Controlling infectious diseases in north-east Europe

Olga Ostrovskaja reports

Several years ago the Partners of the Northern Dimension Partnership in Public Health and Social Well-being (NDPHS) was organised to serve the Baltic Sea region. Due to the very different levels of public healthcare systems in north-east European countries, the NDPHS decided its main mission is to reduce social and economic differences and improve quality of life and demographic issues.

Combating infectious diseases is therefore one of the NDPHS priorities. It was decided that healthcare systems in this region should be strengthened, with an initial and particular emphasis on HIV/AIDS prevention and treatment. The north-east European region is one of the worst hit on our continent. HIV prevalence nears 1% in adult populations in Estonia and in some regions of the north-west Russia (especially in Kaliningrad and Petersburg) and Latvia. The worst local HIV-infection outbreaks were seen five to seven years ago, but new cases are still emerging at an alarming rate, mostly affecting young people in their prime. The disease may cause a reduction in the population, reduce the workforce and directly and indirectly snap off several percent units from the GNP.

Social sources of HIV infection include (but are not limited to) prostitution, human traffic, drug abuse and immigration from countries worst hit by the epidemic.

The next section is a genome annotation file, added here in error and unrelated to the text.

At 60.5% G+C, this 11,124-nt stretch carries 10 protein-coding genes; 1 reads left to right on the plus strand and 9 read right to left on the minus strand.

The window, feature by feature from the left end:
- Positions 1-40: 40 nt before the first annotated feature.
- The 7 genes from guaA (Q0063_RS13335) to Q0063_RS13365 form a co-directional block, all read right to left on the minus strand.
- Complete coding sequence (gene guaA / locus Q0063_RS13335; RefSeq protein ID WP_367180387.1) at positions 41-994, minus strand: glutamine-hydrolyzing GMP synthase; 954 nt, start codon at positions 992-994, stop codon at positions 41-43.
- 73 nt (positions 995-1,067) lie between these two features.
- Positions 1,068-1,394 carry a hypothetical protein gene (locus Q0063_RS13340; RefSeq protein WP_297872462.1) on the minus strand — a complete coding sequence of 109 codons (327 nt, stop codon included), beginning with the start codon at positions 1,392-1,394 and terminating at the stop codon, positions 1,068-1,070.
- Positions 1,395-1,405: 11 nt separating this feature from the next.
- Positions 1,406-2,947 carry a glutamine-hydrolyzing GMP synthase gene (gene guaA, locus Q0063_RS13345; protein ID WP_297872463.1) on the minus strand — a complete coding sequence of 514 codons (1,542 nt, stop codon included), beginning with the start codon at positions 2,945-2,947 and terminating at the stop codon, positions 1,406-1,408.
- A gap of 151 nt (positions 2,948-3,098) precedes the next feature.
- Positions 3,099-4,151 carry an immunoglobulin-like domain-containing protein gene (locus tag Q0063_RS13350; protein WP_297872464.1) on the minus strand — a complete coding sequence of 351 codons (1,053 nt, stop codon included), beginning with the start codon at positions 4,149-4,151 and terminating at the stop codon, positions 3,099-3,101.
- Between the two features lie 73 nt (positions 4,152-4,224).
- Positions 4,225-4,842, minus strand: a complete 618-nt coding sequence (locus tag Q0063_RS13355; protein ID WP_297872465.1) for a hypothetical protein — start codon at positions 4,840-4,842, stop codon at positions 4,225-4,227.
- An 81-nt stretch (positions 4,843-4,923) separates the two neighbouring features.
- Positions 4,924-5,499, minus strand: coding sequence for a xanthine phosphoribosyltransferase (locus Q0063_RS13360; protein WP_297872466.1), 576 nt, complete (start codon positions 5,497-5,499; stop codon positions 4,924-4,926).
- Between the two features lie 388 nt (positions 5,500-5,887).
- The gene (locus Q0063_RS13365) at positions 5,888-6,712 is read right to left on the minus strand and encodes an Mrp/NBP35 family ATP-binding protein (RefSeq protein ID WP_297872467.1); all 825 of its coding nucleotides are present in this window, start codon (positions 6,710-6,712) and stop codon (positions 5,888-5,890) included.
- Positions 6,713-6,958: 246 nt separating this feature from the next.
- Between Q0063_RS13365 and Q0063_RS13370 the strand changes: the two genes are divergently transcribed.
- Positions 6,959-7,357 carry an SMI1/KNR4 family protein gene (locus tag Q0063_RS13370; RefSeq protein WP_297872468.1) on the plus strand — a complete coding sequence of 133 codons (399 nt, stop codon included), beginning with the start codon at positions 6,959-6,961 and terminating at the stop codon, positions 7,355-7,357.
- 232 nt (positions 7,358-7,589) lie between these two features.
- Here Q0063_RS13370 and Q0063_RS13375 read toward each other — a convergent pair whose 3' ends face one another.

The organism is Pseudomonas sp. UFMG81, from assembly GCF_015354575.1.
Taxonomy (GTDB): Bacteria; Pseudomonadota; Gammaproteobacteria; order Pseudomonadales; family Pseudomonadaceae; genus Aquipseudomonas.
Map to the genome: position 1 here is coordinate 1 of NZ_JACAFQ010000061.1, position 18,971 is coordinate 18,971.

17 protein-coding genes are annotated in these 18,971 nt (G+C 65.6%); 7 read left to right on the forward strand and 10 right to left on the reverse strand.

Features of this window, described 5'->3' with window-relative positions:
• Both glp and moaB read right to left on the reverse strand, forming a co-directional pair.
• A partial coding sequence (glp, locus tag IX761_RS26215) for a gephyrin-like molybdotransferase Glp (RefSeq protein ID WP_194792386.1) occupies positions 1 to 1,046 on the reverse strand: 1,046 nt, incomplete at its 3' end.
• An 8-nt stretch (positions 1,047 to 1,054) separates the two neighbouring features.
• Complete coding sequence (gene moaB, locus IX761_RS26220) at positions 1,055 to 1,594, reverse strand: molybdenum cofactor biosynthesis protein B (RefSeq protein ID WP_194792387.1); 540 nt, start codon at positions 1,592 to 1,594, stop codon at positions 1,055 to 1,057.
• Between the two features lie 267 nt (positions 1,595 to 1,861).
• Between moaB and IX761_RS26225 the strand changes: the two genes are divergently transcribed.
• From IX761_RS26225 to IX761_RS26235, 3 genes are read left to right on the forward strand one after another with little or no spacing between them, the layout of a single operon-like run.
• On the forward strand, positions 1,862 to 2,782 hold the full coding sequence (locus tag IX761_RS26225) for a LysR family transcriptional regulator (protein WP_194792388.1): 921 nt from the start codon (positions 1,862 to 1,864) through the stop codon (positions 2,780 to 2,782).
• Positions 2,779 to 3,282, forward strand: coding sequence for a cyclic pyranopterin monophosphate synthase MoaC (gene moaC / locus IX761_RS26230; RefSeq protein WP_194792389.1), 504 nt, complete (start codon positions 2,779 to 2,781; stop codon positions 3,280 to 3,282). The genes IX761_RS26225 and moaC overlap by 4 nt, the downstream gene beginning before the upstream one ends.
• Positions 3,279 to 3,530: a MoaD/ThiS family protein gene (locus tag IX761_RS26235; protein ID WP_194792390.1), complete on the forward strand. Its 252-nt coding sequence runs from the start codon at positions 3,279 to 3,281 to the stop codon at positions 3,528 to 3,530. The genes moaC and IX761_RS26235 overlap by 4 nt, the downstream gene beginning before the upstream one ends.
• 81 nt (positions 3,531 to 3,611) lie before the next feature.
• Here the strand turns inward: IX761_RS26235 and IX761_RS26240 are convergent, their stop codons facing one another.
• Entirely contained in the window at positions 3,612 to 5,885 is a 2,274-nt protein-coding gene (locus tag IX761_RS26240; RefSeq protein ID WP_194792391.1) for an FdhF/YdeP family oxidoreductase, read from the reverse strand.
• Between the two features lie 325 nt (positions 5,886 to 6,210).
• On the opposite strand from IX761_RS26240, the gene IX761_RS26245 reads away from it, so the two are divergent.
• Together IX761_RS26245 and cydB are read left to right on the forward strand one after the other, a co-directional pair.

HIV/AIDS can be seen as a challenge not only to the overall healthcare policies of the nations, but also to the wider sector of society, including political structures. In all countries in our region most socially marginalised people face the greatest risk of contracting HIV and some are among those least likely to be able to afford treatment.

Russia faces one of the world’s fastest growing HIV epidemics. The cumulative number of officially registered HIV cases was almost 0.5% of the total population in 2007. The real number of infected people is higher – according Russian Federal AIDS Centre leaders, about one million. The regional differences are very big there. Drug abuse using needles is the overwhelming risk factor for new infection rates in this area.

Another global problem is the co-infection of HIV and hepatitis B and C and HIV and tuberculosis (TB) – which kills about 60% of the HIV-infected people in Russia today. Every year thousands of new cases of chronic hepatitis are registered.


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